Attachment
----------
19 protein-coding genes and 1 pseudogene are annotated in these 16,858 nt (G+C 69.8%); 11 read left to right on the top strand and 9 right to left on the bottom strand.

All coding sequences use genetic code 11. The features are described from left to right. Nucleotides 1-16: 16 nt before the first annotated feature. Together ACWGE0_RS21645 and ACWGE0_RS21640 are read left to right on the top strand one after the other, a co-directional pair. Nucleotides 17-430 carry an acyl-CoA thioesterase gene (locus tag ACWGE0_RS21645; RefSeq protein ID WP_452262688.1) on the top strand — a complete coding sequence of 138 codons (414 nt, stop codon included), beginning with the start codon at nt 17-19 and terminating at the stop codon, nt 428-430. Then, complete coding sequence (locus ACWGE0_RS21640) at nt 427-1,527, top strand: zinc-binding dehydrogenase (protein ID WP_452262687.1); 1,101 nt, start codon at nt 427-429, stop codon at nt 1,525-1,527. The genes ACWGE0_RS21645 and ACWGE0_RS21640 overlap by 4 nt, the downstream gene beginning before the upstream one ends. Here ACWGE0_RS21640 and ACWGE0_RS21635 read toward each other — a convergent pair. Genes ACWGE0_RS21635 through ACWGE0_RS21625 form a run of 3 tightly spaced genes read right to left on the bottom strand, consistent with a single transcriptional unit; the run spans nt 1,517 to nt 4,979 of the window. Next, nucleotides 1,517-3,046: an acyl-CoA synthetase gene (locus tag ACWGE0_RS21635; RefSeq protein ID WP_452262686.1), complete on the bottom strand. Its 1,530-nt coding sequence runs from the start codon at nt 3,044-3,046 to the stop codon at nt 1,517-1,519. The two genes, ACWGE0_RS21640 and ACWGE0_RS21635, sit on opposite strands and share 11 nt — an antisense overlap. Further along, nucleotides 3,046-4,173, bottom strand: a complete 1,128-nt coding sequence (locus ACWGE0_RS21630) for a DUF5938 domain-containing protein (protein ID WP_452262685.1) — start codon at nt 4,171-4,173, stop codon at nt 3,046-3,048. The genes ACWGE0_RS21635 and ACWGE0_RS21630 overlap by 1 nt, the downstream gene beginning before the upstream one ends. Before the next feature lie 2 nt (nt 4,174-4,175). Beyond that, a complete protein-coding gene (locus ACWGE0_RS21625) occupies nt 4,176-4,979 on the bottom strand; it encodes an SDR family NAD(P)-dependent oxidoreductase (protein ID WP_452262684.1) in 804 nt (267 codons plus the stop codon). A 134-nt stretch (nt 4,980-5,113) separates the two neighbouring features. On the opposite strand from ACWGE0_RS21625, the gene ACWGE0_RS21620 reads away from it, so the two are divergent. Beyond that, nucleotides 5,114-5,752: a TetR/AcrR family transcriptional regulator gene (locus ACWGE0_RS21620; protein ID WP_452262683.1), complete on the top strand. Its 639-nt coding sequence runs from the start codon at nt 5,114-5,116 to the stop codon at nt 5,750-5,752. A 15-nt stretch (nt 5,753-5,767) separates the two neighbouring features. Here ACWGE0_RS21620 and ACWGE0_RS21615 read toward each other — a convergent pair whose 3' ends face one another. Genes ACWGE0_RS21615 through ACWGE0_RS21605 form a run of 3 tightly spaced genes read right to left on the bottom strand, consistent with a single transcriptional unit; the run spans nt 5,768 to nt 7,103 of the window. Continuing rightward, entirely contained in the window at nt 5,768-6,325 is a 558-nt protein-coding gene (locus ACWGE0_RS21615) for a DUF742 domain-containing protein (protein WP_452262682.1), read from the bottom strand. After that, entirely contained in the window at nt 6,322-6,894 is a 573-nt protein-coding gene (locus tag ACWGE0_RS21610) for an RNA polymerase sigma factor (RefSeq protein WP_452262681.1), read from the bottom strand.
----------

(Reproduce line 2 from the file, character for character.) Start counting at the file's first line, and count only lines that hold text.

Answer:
All coding sequences use genetic code 11. The features are described from left to right. Nucleotides 1-16: 16 nt before the first annotated feature. Together ACWGE0_RS21645 and ACWGE0_RS21640 are read left to right on the top strand one after the other, a co-directional pair. Nucleotides 17-430 carry an acyl-CoA thioesterase gene (locus tag ACWGE0_RS21645; RefSeq protein ID WP_452262688.1) on the top strand — a complete coding sequence of 138 codons (414 nt, stop codon included), beginning with the start codon at nt 17-19 and terminating at the stop codon, nt 428-430. Then, complete coding sequence (locus ACWGE0_RS21640) at nt 427-1,527, top strand: zinc-binding dehydrogenase (protein ID WP_452262687.1); 1,101 nt, start codon at nt 427-429, stop codon at nt 1,525-1,527. The genes ACWGE0_RS21645 and ACWGE0_RS21640 overlap by 4 nt, the downstream gene beginning before the upstream one ends. Here ACWGE0_RS21640 and ACWGE0_RS21635 read toward each other — a convergent pair. Genes ACWGE0_RS21635 through ACWGE0_RS21625 form a run of 3 tightly spaced genes read right to left on the bottom strand, consistent with a single transcriptional unit; the run spans nt 1,517 to nt 4,979 of the window. Next, nucleotides 1,517-3,046: an acyl-CoA synthetase gene (locus tag ACWGE0_RS21635; RefSeq protein ID WP_452262686.1), complete on the bottom strand. Its 1,530-nt coding sequence runs from the start codon at nt 3,044-3,046 to the stop codon at nt 1,517-1,519. The two genes, ACWGE0_RS21640 and ACWGE0_RS21635, sit on opposite strands and share 11 nt — an antisense overlap. Further along, nucleotides 3,046-4,173, bottom strand: a complete 1,128-nt coding sequence (locus ACWGE0_RS21630) for a DUF5938 domain-containing protein (protein ID WP_452262685.1) — start codon at nt 4,171-4,173, stop codon at nt 3,046-3,048. The genes ACWGE0_RS21635 and ACWGE0_RS21630 overlap by 1 nt, the downstream gene beginning before the upstream one ends. Before the next feature lie 2 nt (nt 4,174-4,175). Beyond that, a complete protein-coding gene (locus ACWGE0_RS21625) occupies nt 4,176-4,979 on the bottom strand; it encodes an SDR family NAD(P)-dependent oxidoreductase (protein ID WP_452262684.1) in 804 nt (267 codons plus the stop codon). A 134-nt stretch (nt 4,980-5,113) separates the two neighbouring features. On the opposite strand from ACWGE0_RS21625, the gene ACWGE0_RS21620 reads away from it, so the two are divergent. Beyond that, nucleotides 5,114-5,752: a TetR/AcrR family transcriptional regulator gene (locus ACWGE0_RS21620; protein ID WP_452262683.1), complete on the top strand. Its 639-nt coding sequence runs from the start codon at nt 5,114-5,116 to the stop codon at nt 5,750-5,752. A 15-nt stretch (nt 5,753-5,767) separates the two neighbouring features. Here ACWGE0_RS21620 and ACWGE0_RS21615 read toward each other — a convergent pair whose 3' ends face one another. Genes ACWGE0_RS21615 through ACWGE0_RS21605 form a run of 3 tightly spaced genes read right to left on the bottom strand, consistent with a single transcriptional unit; the run spans nt 5,768 to nt 7,103 of the window. Continuing rightward, entirely contained in the window at nt 5,768-6,325 is a 558-nt protein-coding gene (locus ACWGE0_RS21615) for a DUF742 domain-containing protein (protein WP_452262682.1), read from the bottom strand. After that, entirely contained in the window at nt 6,322-6,894 is a 573-nt protein-coding gene (locus tag ACWGE0_RS21610) for an RNA polymerase sigma factor (RefSeq protein WP_452262681.1), read from the bottom strand.